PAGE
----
Hans Friedrich August Carste (5 September 1909 in Frankenthal – 11 May 1971 in Bad Wiessee) was a German composer and conductor. He arrived in Berlin in 1931 after working in Vienna and Breslau. He composed film music and as well as songs for the stage. Electrola offered him and his orchestra an exclusive recording contract and he recorded many high quality sides for them. Hans Carste joined the NSDAP in 1933. In 1937 when Ludwig Rüth, the Jewish Band Leader emigrated to South Africa, Hans Carste took up the baton. For some time the Orchestra was still known as the Ludwig (Lewis) Rüth Orchester but acknowledged that Carste was the conductor. Within a short time it became known as the Hans Carste Orchester. In 1942 he was drafted and sent to the Eastern front. He was badly injured and captured by the Red Army. He was released in 1948 and returned to Germany. He became one of the musical directors at Rundfunk im amerikanischen Sektor (RIAS) radio station in Berlin and once again worked for the stage and the movies. In 1957 he became president of BIEM in Paris. He withdrew from all activities in 1967 due to illness. One of his best-known compositions is the opening tune of the "Tagesschau" - the TV news broadcast.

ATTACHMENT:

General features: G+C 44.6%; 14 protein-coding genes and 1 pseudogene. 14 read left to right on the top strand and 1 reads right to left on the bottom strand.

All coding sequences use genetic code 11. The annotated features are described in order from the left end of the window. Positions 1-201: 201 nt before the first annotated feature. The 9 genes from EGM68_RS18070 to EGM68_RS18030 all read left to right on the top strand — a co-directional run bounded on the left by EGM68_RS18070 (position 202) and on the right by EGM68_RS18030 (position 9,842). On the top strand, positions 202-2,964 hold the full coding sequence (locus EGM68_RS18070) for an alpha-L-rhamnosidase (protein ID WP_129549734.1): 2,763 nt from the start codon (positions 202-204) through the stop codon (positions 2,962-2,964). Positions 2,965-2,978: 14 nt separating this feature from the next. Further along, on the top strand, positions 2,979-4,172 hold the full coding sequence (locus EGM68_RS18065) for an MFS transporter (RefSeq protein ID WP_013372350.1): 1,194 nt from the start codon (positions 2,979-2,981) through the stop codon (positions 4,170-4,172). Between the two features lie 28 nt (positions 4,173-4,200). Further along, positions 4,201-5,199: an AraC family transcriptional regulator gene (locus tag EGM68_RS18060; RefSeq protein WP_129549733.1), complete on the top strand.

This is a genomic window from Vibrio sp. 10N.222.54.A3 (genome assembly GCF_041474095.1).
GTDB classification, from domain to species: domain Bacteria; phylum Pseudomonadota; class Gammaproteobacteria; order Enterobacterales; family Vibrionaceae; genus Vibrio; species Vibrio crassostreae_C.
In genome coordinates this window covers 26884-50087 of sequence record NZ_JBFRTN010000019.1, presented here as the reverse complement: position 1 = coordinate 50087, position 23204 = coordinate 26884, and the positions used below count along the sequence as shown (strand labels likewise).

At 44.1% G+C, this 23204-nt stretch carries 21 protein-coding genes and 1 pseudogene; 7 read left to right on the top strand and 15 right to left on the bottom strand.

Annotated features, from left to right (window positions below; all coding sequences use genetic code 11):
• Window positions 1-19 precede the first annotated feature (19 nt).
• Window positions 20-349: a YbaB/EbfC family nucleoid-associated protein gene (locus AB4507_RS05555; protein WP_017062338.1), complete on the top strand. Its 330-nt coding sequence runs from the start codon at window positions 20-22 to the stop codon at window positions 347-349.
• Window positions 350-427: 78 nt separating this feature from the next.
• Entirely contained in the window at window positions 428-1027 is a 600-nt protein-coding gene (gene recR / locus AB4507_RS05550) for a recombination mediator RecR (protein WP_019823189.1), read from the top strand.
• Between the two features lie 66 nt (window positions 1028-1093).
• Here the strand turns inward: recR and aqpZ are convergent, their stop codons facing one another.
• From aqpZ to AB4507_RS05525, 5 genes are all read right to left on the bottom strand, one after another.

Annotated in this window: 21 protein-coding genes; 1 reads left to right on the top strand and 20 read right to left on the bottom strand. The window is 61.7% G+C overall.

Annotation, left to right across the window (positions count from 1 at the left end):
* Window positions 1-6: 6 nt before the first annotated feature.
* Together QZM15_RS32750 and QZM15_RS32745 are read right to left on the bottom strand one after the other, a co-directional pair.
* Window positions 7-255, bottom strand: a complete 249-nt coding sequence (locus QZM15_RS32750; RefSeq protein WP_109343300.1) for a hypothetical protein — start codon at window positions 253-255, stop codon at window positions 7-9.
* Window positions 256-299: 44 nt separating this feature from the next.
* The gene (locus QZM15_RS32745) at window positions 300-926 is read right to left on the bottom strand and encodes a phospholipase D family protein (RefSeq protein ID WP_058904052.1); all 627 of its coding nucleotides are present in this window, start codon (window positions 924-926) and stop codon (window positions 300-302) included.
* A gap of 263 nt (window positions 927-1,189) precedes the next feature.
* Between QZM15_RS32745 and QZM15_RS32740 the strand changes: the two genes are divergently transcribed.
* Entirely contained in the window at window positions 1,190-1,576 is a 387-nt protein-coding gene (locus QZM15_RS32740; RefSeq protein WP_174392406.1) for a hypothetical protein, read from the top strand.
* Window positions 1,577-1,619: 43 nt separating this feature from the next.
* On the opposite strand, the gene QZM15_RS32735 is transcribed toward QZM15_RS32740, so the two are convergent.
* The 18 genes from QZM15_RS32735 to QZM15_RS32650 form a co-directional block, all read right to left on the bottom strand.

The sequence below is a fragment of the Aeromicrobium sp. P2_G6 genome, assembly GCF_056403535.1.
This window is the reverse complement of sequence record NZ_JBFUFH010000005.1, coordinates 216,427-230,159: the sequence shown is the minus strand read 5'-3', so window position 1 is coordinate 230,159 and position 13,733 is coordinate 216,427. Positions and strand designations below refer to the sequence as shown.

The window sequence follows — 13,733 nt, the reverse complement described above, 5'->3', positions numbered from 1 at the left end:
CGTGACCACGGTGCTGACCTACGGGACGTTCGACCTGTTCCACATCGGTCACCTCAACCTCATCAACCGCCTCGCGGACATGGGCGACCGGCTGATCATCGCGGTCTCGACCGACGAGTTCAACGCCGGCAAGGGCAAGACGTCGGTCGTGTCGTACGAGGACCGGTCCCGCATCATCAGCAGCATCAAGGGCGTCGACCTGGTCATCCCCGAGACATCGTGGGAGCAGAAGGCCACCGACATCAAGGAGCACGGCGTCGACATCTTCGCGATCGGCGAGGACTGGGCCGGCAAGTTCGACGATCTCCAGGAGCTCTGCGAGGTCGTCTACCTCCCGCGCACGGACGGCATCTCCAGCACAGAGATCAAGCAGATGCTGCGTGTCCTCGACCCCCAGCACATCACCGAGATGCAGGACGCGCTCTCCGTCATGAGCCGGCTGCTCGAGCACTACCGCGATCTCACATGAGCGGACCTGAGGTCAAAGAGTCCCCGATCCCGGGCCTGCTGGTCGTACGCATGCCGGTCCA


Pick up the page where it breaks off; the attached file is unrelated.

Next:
- Polonaise Aus "Eugen Onegin"/Pomp and Circumstance (1962)
- Zwischen Tag Und Traum Folge 1 bis Folge 5
- Walzer-Synkopen (1956)
- Liedertexte aus der Operette Lump mit Herz (1952)
- Lüg' nicht, Baby! (1932)
Audio recordings of songs
- Fink, Günter (2005-07-27). "Hätten Sie's gewußt?" (in German). Hamburger Abendblatt.
|This article about a German composer is a stub. You can help Wikipedia by expanding it.|